Well Fred, this was something that Jocelyn and I talked about at the beginning. Our decision was to make Santa something special, and not the commercialized propaganda agent he is today. We made Santa a magical figure that was centered around the celebration of Jesus amd how he was an icon that represented the goodwill of the awesome gifts celebrating Jesus’ birth. With that as the theme around Christmas, Santa was not something that detracted from the true meaning of Christmas. As far as “lying” I do not know 1 person that was seriously hurt due to Santa being “fake.” I remember wondering why my parents lied to me, but I also remember the magic of continuing the magic for my younger siblings. Sure, it can be upsetting for some, but it passes quickly once the beauty of creating the magic for others starts for all those disenfranchised non-believers. This Christmas is the 1st one where my oldest “knows” and she was so proud of herself for figuring it out, not hurt in any way, and now she is having a blast keeping the spirit there for our younger child. I personally think the idea of Santa is wonderful. And since everyone isn’t a Christian (darn it) I think it’s cool that even they are celebrating a Christian tradition (even if Santa was invented by Coca-Cola)

  • Sonja Cassella December 25, 2008, 3:30 pm

    I’ve been thinking of this since I read your post last night. I guess I am of two minds. We fill the stockings and let the little kids assume that Santa fills them, but then the older kids, when they really ask, are told the truth.

    However, taking a “hard line” against the Santa story and the Santa tradition strikes me as doing something I’ve learned may not be an optimal strategy, and that is gratuitously swimming against the river of established cultural tradition. The reason this can be a problem is it removes from our children a shared source of culture with the other children in our society.

    I know, I know, Christians are supposed to be “salt and light,” we are the “salt of the earth,” and all the other admonitions against conforming too much to the world. At the same time, I think condescending to the everyday culture is perhaps … pharasiacal.

    To sum up: if you don’t want to “lie” to your children about Santa, I don’t think that precludes re-enacting the stockings, etc. and reading the books. I think the Santa myth is an important unifying point in American culture and it is actually responsible parenting to acknowledge and teach about this story.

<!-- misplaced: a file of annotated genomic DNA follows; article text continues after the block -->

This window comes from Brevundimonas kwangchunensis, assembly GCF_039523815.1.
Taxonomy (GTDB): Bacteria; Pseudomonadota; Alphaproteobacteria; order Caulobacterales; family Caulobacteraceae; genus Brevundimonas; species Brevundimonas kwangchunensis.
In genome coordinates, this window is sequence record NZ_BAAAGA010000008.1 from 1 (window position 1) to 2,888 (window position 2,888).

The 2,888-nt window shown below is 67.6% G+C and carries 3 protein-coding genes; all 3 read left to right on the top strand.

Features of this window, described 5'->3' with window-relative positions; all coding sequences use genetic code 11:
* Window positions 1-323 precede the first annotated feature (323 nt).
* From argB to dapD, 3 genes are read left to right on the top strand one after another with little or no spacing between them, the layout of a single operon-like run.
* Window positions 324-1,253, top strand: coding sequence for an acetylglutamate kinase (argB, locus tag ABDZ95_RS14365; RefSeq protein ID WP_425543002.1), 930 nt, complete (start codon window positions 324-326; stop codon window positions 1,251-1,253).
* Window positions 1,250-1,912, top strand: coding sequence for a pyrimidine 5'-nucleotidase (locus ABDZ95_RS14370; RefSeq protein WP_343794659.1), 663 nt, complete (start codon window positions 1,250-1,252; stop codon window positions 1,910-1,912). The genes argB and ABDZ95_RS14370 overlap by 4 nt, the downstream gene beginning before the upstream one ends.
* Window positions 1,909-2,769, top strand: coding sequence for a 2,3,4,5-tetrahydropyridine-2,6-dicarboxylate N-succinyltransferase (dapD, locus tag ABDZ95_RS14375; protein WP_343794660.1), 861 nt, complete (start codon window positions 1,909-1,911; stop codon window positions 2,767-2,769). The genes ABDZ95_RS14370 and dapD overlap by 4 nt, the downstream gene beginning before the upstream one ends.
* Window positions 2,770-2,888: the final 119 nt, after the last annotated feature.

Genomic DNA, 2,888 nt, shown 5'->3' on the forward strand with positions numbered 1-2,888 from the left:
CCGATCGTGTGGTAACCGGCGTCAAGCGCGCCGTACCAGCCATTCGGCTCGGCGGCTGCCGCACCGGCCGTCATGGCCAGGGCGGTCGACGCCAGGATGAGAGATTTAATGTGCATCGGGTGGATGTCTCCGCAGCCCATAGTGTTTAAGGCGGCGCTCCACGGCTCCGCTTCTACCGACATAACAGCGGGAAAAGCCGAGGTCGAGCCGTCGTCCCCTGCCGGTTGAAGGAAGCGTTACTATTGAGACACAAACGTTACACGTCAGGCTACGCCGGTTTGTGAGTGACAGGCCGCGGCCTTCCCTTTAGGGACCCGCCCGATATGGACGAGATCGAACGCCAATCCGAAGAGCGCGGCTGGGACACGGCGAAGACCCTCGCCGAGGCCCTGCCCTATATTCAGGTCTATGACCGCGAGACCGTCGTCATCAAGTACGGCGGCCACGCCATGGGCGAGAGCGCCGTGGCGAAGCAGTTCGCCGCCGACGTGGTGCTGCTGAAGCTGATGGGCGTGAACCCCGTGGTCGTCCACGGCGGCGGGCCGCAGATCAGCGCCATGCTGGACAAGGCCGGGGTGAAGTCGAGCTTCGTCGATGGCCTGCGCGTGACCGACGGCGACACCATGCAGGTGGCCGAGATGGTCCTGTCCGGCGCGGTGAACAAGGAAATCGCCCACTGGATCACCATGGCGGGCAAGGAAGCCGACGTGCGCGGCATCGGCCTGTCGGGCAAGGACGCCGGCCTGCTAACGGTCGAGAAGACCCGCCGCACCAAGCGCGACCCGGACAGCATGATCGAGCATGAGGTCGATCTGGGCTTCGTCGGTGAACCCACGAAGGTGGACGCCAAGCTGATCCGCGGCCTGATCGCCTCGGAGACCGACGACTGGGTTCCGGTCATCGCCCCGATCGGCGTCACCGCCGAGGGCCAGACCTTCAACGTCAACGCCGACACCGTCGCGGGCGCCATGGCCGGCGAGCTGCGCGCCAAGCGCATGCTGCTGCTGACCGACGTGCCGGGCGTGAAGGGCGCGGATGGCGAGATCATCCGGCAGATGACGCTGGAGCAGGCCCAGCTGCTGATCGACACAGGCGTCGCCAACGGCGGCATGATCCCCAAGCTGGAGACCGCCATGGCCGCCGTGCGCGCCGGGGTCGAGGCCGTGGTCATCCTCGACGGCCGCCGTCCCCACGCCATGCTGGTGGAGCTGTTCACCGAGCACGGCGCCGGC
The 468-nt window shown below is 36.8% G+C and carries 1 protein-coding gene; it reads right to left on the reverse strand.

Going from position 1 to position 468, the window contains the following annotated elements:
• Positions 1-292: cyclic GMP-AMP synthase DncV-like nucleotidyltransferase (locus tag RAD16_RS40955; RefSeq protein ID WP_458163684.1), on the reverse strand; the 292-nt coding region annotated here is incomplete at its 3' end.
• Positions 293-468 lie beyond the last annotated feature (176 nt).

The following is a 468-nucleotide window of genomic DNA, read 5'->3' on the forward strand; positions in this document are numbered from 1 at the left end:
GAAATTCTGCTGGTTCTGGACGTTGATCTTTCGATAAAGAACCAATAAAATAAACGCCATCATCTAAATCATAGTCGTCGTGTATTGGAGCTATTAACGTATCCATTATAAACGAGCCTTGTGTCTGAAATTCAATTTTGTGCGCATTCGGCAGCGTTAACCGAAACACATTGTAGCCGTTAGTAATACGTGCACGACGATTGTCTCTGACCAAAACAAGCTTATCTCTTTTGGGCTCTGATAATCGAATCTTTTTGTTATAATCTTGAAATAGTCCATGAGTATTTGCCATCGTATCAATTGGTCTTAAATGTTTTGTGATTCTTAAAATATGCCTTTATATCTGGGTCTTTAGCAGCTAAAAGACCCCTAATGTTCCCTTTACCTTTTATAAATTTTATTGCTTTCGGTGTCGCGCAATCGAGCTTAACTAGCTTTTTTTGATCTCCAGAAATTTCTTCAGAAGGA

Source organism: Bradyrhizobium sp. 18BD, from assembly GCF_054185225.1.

• Becky Slimpin December 28, 2010, 3:03 pm

    Hey Fred. We have just about the same viewpoints with our family and Santa Claus and for the same reasons as you. I don’t feel like our children miss out at all. “Santa” isn’t a “bad word” and we do read the stories that go along with him, but they know he’s not real. My parents didn’t have us believe in Santa either, even though they were brought up believing in him. (And my mom was one of the ones that was devastated when she found out he wasn’t real.)

    This year, i was reading the kids a story about Santa and explained the tradition of leaving cookies out for Santa. My kids asked if the parents believed in Santa (who had their kids leave cookies out for Santa) and i said that they didn’t, but their kids did and my 6 year old said (on her own, completely unprompted by me) that the parents were lying to their kids and asked me why they would do that!!! Like you, we never wanted to lie to our kids (and this is one of the reasons we haven’t taught them about Santa Claus) but at the same time, we never told them that part, b/c we didn’t want to tell them (“so and so’s parents are lying to them.”) It REALLY bothered my kids though (3 1/2, 4 1/2, and 6) to learn that parents lie to their kids. REALLY bothered them.